Obama's new tack on global poverty

President Obama's speeches at the UN and his new policy for US aid show a strong pitch for leadership in lifting up the world's poor. Fortunately, his recent experience with job creation at home is helping him to look to the private sector for sustainable global growth.

President Obama spent much of his time at the United Nations this week trying to reestablish the US as a global leader, especially in the task of lifting up the global poor. He brought lessons from his own attempts to keep more Americans from falling into poverty.

After 18 months in office, Mr. Obama has shifted his recession-fighting efforts from that of a government largely creating or preserving jobs to one of coaxing private firms to do so, with tax breaks and other incentives. During two UN speeches, he often cited the role of entrepreneurs and a need for government to support opportunities for business.

This is what the UN needs to hear. With a goal of cutting world poverty in half by 2015, it usually gives only lip-service to the job-creating potential of the private sector. It prefers official aid, which has less success in alleviating poverty – and largely ignores the examples of China and many Asian nations that use trade and investment for wealth creation.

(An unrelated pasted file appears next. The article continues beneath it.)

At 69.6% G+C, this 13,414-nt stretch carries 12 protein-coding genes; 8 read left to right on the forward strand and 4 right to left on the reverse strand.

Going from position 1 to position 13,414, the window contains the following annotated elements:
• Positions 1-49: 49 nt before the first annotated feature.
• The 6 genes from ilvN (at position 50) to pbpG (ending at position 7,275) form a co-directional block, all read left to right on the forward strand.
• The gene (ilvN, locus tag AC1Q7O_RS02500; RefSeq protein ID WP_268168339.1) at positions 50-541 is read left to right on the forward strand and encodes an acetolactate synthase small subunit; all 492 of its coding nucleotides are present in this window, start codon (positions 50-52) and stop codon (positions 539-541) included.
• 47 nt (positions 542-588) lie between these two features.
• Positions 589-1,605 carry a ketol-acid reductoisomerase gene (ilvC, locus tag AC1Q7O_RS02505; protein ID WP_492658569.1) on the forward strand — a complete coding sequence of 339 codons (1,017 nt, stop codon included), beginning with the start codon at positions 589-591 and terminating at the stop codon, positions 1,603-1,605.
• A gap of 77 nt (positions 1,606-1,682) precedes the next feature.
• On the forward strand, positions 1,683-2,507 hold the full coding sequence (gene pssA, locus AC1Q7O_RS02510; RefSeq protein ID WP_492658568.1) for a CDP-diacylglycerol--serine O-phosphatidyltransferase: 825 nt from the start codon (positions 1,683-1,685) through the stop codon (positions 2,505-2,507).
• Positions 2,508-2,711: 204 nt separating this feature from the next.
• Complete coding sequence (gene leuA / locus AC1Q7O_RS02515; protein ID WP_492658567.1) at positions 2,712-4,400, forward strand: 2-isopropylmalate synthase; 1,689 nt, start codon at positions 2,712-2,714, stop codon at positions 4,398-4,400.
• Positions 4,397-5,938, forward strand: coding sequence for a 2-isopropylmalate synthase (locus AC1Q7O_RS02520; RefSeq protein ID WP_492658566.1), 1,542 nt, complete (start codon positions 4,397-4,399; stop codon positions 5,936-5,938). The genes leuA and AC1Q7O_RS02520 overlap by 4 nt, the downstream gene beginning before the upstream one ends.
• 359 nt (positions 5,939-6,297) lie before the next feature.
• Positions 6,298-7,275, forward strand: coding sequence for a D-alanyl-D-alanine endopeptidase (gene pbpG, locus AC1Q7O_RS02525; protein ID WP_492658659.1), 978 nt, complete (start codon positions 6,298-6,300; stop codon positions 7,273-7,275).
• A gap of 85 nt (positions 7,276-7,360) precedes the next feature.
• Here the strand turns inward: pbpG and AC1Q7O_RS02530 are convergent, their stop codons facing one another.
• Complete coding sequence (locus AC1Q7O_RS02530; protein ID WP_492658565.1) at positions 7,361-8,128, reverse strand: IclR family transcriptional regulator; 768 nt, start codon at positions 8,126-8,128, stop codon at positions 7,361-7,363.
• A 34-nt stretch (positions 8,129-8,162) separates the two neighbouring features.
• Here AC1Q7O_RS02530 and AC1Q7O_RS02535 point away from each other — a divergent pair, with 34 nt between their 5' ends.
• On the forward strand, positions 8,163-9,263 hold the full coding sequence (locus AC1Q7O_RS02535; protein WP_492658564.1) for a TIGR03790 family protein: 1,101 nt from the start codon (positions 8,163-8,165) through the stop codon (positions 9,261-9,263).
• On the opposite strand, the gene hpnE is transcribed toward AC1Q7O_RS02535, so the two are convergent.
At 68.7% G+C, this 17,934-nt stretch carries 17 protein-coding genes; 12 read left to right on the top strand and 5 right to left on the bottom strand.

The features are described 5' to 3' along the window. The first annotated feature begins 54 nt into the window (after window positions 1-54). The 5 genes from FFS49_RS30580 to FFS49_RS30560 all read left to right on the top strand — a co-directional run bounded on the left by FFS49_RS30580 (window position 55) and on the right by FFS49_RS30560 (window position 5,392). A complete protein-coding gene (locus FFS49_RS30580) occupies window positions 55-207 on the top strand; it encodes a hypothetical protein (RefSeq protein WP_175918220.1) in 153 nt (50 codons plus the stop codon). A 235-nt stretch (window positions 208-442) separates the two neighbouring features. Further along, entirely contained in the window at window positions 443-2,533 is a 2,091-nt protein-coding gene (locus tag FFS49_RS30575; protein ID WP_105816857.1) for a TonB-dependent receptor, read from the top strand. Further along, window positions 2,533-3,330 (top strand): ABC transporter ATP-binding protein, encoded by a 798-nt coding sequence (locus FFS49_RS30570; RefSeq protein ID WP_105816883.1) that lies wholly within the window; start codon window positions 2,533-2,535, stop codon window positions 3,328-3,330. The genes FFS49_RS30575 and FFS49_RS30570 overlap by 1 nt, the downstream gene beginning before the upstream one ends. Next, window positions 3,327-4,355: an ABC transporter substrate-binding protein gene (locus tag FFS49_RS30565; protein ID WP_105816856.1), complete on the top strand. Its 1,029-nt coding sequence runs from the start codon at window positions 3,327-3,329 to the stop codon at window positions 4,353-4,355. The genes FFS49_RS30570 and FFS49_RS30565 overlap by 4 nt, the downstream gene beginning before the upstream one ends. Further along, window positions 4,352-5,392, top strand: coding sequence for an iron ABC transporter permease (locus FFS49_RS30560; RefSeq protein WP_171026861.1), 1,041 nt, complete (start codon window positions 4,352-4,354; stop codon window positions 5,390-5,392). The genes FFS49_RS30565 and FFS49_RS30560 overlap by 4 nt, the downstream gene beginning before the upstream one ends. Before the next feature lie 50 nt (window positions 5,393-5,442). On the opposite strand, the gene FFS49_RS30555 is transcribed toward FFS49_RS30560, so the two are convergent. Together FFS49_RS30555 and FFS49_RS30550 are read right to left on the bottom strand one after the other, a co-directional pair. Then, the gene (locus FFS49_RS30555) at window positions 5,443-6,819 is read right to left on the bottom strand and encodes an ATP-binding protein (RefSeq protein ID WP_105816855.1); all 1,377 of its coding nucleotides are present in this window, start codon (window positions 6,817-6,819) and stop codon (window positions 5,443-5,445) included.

Obama plans big reforms for US efforts in global development, such as giving the head of USAID a seat at national security meetings. He wants to use US largess to push poor nations to remove impediments to growth. Countries will need to improve their investment climate, provide loans to small businesses, and set up transparent and fair regulations.

He smartly ties support of entrepreneurs to human rights, citing the empowerment of the individual to keep governments in check. “Experience shows us that history is on the side of liberty – that the strongest foundation for human progress lies in open economies, open societies, and open governments,” he told the UN.

Africa remains the hardest place to boost private business. But two programs are helping the continent, and they both need more US support. The World Bank’s International Finance Corporation put a record $2.4 billion of investments into private African firms last year. And a program called the African Growth and Opportunity Act, which removes trade barriers for African exports to the US, was able to triple such exports – from cars to flowers – between 2000 and 2008.

Partnering with poor nations to boost trade and investment – and thus reduce hunger and poverty – is the best security that the US can buy.

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